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  1. #51
    Join Date
    Jun 2012
    Katy, TX


    I started this series with on a recommendation and a whim. A buddy suggested that I read The Tomb and I greedily sucked down all 15 RJ books. Then I read through the AC and was just as pleased. I bought Nightworld the day it was available for my Kindle Fire. Perfect end to a memorable series. The one emotion I was left with was sadness. Not because the book made me feel sad, but because I had to say goodbye to all of these wonderful characters that I had fallen in love with. It was like being a kid and having your best friend move away.

  2. #52
    Join Date
    Aug 2012

    Default *Spoilers* Mrs. Nash and Jeffy

    Just finished Nightworld, such a great ending to the two series.


    Only one thing really upset me, and that was Jeffy relapsing back into his autism. I really feel for Mrs. Nash literally losing everything. I kept hoping that Jeffy would snap out of it before the end of the book.

    All in all though, it was an amazing book and brought tears to my eyes multiple times.


  3. #53


    This was such a great book. When I was nearing the end I tried to slow my pace so i could make it last. That didn't work. I couldn't put it down. Thanks Mr. Wilson.

  4. #54
    Join Date
    Oct 2013


    A few months ago I was looking for a new audio book to keep me sane in LA traffic when I saw "The Tomb" listed on I remembered that I liked "The Keep," by the same author, when I read it years ago, so I decided to give "The Tomb" a try -- little did I know I was about to embark on what would become one of my all-time favorite book series.

    So now I've just finished "Nightworld" (Audible Edition) and I have to say it was a fantastic conclusion to the series. I loved every moment of it. If I have any complaint about the book it's that it ends too abruptly.

    Like DominusDeus, above, I want to know more about the post-Nightworld world: "What all geological effects were there? How has the climate changed from those effects? How is society rebuilding? Have and biological and scientific discoveries been made from the dead (and possibly captured) creatures? Have any of physics’ laws remained broken? What was the global death toll?"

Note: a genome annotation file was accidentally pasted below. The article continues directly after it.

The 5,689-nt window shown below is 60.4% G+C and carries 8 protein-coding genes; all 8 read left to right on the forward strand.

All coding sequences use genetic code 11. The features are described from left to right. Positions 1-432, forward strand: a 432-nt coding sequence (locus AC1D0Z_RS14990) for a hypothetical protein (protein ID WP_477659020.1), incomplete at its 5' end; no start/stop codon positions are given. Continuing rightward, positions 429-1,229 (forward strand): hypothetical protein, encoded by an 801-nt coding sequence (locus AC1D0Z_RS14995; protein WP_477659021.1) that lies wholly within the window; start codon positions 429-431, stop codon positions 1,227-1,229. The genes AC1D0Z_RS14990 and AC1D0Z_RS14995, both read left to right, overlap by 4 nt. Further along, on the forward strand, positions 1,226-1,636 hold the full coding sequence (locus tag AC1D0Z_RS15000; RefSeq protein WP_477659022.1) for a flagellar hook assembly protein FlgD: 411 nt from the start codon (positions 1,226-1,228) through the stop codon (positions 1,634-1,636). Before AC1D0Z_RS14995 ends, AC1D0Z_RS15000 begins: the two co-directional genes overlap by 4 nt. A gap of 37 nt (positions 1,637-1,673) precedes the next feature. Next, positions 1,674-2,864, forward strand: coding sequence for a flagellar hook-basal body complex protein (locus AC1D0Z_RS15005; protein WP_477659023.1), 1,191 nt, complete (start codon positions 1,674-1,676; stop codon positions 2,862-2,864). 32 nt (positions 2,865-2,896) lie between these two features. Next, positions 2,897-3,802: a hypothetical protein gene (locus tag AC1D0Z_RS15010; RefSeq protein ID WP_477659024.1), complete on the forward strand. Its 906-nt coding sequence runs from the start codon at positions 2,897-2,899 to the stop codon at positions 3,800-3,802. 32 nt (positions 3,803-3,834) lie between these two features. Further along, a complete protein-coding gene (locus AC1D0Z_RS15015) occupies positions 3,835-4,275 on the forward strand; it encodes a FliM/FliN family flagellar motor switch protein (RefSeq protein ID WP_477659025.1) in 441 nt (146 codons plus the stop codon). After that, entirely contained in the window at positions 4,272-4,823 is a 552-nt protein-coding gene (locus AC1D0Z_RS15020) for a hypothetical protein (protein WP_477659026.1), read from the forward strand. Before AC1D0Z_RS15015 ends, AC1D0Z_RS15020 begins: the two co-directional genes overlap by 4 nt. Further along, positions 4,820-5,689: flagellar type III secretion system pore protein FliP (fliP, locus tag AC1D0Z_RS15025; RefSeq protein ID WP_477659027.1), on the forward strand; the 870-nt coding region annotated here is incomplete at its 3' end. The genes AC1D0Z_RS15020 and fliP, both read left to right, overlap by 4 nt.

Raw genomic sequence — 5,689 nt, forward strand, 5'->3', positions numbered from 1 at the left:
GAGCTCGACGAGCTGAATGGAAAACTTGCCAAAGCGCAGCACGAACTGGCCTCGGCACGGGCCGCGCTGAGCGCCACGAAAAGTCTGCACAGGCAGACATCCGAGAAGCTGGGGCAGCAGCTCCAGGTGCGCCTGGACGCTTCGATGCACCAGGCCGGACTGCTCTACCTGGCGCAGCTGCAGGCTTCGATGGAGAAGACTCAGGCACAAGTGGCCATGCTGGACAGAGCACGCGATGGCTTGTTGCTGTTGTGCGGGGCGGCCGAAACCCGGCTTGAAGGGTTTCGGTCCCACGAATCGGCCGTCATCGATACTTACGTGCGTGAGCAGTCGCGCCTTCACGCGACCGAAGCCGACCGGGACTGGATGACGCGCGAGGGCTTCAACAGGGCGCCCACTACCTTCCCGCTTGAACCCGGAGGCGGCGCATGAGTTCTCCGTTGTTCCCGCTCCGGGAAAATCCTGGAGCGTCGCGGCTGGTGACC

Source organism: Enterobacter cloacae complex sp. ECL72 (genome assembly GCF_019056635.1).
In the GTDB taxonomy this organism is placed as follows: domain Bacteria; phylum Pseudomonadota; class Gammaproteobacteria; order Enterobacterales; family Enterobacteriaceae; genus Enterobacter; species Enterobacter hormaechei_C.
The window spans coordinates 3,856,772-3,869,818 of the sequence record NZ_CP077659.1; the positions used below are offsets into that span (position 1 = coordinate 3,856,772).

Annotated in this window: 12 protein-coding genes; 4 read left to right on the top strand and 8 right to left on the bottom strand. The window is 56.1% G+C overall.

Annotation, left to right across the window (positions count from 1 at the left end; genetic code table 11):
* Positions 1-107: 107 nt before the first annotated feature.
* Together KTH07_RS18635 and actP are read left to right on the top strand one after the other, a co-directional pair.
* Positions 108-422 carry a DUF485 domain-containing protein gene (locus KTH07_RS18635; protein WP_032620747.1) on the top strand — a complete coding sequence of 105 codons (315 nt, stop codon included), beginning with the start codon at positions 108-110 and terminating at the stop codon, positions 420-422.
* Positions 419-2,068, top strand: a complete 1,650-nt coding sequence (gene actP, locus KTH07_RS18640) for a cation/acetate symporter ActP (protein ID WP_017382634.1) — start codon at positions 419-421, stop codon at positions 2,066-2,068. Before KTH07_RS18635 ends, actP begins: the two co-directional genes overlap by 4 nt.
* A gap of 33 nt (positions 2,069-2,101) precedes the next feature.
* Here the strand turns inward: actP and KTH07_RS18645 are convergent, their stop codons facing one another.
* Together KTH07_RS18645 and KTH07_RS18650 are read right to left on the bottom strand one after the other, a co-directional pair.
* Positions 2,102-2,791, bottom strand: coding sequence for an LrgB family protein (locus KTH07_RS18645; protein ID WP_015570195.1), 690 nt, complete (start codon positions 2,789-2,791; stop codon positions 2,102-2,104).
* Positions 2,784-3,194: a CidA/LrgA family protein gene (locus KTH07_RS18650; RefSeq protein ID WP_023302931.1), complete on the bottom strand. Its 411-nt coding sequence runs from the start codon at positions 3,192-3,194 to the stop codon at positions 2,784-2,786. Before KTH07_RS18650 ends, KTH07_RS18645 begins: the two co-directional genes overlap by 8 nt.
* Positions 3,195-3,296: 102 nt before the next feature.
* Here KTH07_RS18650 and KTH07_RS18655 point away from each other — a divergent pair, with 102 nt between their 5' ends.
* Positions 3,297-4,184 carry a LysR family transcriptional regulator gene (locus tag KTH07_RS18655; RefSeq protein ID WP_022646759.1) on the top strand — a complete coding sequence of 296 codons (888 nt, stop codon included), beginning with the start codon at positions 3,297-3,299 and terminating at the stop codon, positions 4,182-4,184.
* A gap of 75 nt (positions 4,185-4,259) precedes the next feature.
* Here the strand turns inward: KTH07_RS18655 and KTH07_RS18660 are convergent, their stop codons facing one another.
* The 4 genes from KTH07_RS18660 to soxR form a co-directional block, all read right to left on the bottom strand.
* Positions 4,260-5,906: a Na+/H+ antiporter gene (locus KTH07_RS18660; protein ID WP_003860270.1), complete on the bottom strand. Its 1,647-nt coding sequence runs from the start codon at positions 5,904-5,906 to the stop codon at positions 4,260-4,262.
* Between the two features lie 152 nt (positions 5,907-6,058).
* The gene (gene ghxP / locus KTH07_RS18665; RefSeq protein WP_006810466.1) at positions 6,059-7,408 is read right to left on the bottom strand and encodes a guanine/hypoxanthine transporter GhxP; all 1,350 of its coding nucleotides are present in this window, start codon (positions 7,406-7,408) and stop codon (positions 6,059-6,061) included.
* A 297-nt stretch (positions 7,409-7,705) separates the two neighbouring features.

All those questions that DD brought up are excellent and I would love to see them answered.

    And I think that, if this is the last Repairman Jack book, then it doesn't do much to resolve Jack's life. Does he continue doing fix-its or does he hang up his guns and became a farmer? Has society changed enough that he no longer feels the need to be an outsider? Is he off the hook as Heir now that Glaeken has his mojo back? Is Rasalom gone for good? Is the Otherness leaving Earth alone now or will there be a new Adversary taking Rasalom's place?

    But I don't need an entire book to answer this stuff, all we really need is another chapter, an "Epilogue -- One Year Later" kind of thing.

    Perhaps another edition? After all, why stop at three?

  5. #55
    Join Date
    Jan 2017


    Uh, WOW. Dr. Wilson, I read The Keep way back when it first came out, and the followed with The Tomb. Unlike many of the others here on the board, I had not read the original version of Nightworld, but instead had dived into the RJ series and enjoyed them a great deal. Somewhere in the middle, life intruded, and I had not come back until recently, when I finally completed the set, and read the Secret History from beginning to end. I really don't have the vocabulary to express what this series has meant to me over the years, but wanting to see it through to the end has played a not-insignificant role in my life. And having now finished it, all I can say is a sincere Thank You! What a wonderful finish to a brilliant series. The little girl and the dog had me crying, and having Jack and company survive just warmed my old heart. Thank you again, Dr. Wilson! Ya done good.

  6. #56
    Join Date
    Mar 2004
    The Jersey Shore


    My pleasure.
    FPWHidden Content
    "It means 'Ask the next question.' Ask the next question, and the one that follows that, and the one that follows that. It's the symbol of everything humanity has ever created." Theodore Sturgeon.

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